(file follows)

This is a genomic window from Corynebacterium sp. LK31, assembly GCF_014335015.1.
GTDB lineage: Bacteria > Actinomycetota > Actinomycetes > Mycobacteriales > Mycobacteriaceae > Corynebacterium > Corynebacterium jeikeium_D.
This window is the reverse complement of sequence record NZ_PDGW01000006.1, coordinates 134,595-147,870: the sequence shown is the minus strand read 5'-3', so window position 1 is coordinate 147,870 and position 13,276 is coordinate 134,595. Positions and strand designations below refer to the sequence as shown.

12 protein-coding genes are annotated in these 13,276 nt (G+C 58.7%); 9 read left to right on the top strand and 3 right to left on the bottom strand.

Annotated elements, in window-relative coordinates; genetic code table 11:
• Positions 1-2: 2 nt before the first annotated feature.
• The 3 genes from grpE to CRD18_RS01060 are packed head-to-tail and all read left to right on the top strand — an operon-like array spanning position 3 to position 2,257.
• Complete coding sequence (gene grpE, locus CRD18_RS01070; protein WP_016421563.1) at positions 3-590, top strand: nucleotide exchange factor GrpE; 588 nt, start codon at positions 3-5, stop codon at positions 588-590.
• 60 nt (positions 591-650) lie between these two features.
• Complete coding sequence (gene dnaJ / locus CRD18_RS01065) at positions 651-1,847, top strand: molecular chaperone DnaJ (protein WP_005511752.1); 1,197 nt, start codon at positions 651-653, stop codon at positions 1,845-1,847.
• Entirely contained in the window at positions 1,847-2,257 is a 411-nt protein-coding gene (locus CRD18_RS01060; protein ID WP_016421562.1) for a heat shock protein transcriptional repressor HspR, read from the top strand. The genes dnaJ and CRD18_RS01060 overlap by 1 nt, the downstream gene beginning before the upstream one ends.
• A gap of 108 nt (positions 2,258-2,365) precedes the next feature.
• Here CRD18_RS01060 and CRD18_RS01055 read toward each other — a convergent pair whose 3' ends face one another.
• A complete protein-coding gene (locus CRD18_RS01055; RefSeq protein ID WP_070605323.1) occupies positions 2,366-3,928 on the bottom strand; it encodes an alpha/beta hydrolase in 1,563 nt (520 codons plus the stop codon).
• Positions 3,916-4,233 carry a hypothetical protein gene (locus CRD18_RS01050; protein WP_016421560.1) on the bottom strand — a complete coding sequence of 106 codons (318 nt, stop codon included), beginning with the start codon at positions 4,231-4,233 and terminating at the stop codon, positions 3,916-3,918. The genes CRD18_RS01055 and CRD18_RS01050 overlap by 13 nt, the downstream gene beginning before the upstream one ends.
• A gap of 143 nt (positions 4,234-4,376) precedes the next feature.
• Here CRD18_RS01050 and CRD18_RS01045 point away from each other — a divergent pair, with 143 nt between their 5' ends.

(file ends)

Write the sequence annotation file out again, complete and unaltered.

This is a genomic window from Corynebacterium sp. LK31, assembly GCF_014335015.1.
GTDB lineage: Bacteria > Actinomycetota > Actinomycetes > Mycobacteriales > Mycobacteriaceae > Corynebacterium > Corynebacterium jeikeium_D.
This window is the reverse complement of sequence record NZ_PDGW01000006.1, coordinates 134,595-147,870: the sequence shown is the minus strand read 5'-3', so window position 1 is coordinate 147,870 and position 13,276 is coordinate 134,595. Positions and strand designations below refer to the sequence as shown.

12 protein-coding genes are annotated in these 13,276 nt (G+C 58.7%); 9 read left to right on the top strand and 3 right to left on the bottom strand.

Annotated elements, in window-relative coordinates; genetic code table 11:
• Positions 1-2: 2 nt before the first annotated feature.
• The 3 genes from grpE to CRD18_RS01060 are packed head-to-tail and all read left to right on the top strand — an operon-like array spanning position 3 to position 2,257.
• Complete coding sequence (gene grpE, locus CRD18_RS01070; protein WP_016421563.1) at positions 3-590, top strand: nucleotide exchange factor GrpE; 588 nt, start codon at positions 3-5, stop codon at positions 588-590.
• 60 nt (positions 591-650) lie between these two features.
• Complete coding sequence (gene dnaJ / locus CRD18_RS01065) at positions 651-1,847, top strand: molecular chaperone DnaJ (protein WP_005511752.1); 1,197 nt, start codon at positions 651-653, stop codon at positions 1,845-1,847.
• Entirely contained in the window at positions 1,847-2,257 is a 411-nt protein-coding gene (locus CRD18_RS01060; protein ID WP_016421562.1) for a heat shock protein transcriptional repressor HspR, read from the top strand. The genes dnaJ and CRD18_RS01060 overlap by 1 nt, the downstream gene beginning before the upstream one ends.
• A gap of 108 nt (positions 2,258-2,365) precedes the next feature.
• Here CRD18_RS01060 and CRD18_RS01055 read toward each other — a convergent pair whose 3' ends face one another.
• A complete protein-coding gene (locus CRD18_RS01055; RefSeq protein ID WP_070605323.1) occupies positions 2,366-3,928 on the bottom strand; it encodes an alpha/beta hydrolase in 1,563 nt (520 codons plus the stop codon).
• Positions 3,916-4,233 carry a hypothetical protein gene (locus CRD18_RS01050; protein WP_016421560.1) on the bottom strand — a complete coding sequence of 106 codons (318 nt, stop codon included), beginning with the start codon at positions 4,231-4,233 and terminating at the stop codon, positions 3,916-3,918. The genes CRD18_RS01055 and CRD18_RS01050 overlap by 13 nt, the downstream gene beginning before the upstream one ends.
• A gap of 143 nt (positions 4,234-4,376) precedes the next feature.
• Here CRD18_RS01050 and CRD18_RS01045 point away from each other — a divergent pair, with 143 nt between their 5' ends.